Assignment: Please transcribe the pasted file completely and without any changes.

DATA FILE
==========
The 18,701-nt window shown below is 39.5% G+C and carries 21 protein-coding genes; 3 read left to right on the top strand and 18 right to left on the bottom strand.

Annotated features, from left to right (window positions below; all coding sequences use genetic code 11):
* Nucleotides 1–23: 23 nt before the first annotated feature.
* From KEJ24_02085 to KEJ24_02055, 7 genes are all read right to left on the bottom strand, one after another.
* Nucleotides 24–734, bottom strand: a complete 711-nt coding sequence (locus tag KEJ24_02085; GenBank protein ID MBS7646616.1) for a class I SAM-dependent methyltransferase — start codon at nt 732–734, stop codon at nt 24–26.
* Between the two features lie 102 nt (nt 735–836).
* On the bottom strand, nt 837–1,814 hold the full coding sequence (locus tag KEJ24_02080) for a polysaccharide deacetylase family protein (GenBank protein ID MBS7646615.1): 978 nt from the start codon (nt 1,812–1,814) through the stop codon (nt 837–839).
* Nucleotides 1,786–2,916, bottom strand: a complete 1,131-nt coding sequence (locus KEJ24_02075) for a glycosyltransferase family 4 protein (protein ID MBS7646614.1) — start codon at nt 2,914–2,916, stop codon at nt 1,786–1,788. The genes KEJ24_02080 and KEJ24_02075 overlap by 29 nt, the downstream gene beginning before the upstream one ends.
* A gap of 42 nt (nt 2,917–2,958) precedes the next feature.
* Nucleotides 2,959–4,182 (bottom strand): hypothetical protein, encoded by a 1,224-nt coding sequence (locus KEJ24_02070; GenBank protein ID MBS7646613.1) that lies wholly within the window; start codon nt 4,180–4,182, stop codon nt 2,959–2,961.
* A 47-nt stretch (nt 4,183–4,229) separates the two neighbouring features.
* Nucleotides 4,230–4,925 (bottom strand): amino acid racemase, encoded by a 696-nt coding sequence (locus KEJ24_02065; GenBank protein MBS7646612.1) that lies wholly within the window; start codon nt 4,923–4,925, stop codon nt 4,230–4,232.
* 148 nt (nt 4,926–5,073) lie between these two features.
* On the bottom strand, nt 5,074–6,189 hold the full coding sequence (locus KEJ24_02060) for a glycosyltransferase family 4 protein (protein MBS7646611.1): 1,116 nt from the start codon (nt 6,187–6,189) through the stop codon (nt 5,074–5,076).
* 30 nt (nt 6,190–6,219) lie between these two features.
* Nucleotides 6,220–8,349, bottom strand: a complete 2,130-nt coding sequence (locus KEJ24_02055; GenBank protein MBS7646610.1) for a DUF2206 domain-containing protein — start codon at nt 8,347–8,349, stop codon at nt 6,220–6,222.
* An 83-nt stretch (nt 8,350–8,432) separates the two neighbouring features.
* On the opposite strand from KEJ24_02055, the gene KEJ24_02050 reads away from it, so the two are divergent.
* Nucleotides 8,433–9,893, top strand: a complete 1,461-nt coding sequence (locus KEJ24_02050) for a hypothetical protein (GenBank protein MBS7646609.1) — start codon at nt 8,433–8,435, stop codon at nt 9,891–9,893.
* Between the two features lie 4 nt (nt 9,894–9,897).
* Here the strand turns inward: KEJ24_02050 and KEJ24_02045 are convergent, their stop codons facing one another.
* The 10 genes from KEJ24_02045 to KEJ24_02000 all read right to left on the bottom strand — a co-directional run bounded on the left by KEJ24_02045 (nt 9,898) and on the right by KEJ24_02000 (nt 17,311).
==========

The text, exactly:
The 18,701-nt window shown below is 39.5% G+C and carries 21 protein-coding genes; 3 read left to right on the top strand and 18 right to left on the bottom strand.

Annotated features, from left to right (window positions below; all coding sequences use genetic code 11):
* Nucleotides 1–23: 23 nt before the first annotated feature.
* From KEJ24_02085 to KEJ24_02055, 7 genes are all read right to left on the bottom strand, one after another.
* Nucleotides 24–734, bottom strand: a complete 711-nt coding sequence (locus tag KEJ24_02085; GenBank protein ID MBS7646616.1) for a class I SAM-dependent methyltransferase — start codon at nt 732–734, stop codon at nt 24–26.
* Between the two features lie 102 nt (nt 735–836).
* On the bottom strand, nt 837–1,814 hold the full coding sequence (locus tag KEJ24_02080) for a polysaccharide deacetylase family protein (GenBank protein ID MBS7646615.1): 978 nt from the start codon (nt 1,812–1,814) through the stop codon (nt 837–839).
* Nucleotides 1,786–2,916, bottom strand: a complete 1,131-nt coding sequence (locus KEJ24_02075) for a glycosyltransferase family 4 protein (protein ID MBS7646614.1) — start codon at nt 2,914–2,916, stop codon at nt 1,786–1,788. The genes KEJ24_02080 and KEJ24_02075 overlap by 29 nt, the downstream gene beginning before the upstream one ends.
* A gap of 42 nt (nt 2,917–2,958) precedes the next feature.
* Nucleotides 2,959–4,182 (bottom strand): hypothetical protein, encoded by a 1,224-nt coding sequence (locus KEJ24_02070; GenBank protein ID MBS7646613.1) that lies wholly within the window; start codon nt 4,180–4,182, stop codon nt 2,959–2,961.
* A 47-nt stretch (nt 4,183–4,229) separates the two neighbouring features.
* Nucleotides 4,230–4,925 (bottom strand): amino acid racemase, encoded by a 696-nt coding sequence (locus KEJ24_02065; GenBank protein MBS7646612.1) that lies wholly within the window; start codon nt 4,923–4,925, stop codon nt 4,230–4,232.
* 148 nt (nt 4,926–5,073) lie between these two features.
* On the bottom strand, nt 5,074–6,189 hold the full coding sequence (locus KEJ24_02060) for a glycosyltransferase family 4 protein (protein MBS7646611.1): 1,116 nt from the start codon (nt 6,187–6,189) through the stop codon (nt 5,074–5,076).
* 30 nt (nt 6,190–6,219) lie between these two features.
* Nucleotides 6,220–8,349, bottom strand: a complete 2,130-nt coding sequence (locus KEJ24_02055; GenBank protein MBS7646610.1) for a DUF2206 domain-containing protein — start codon at nt 8,347–8,349, stop codon at nt 6,220–6,222.
* An 83-nt stretch (nt 8,350–8,432) separates the two neighbouring features.
* On the opposite strand from KEJ24_02055, the gene KEJ24_02050 reads away from it, so the two are divergent.
* Nucleotides 8,433–9,893, top strand: a complete 1,461-nt coding sequence (locus KEJ24_02050) for a hypothetical protein (GenBank protein MBS7646609.1) — start codon at nt 8,433–8,435, stop codon at nt 9,891–9,893.
* Between the two features lie 4 nt (nt 9,894–9,897).
* Here the strand turns inward: KEJ24_02050 and KEJ24_02045 are convergent, their stop codons facing one another.
* The 10 genes from KEJ24_02045 to KEJ24_02000 all read right to left on the bottom strand — a co-directional run bounded on the left by KEJ24_02045 (nt 9,898) and on the right by KEJ24_02000 (nt 17,311).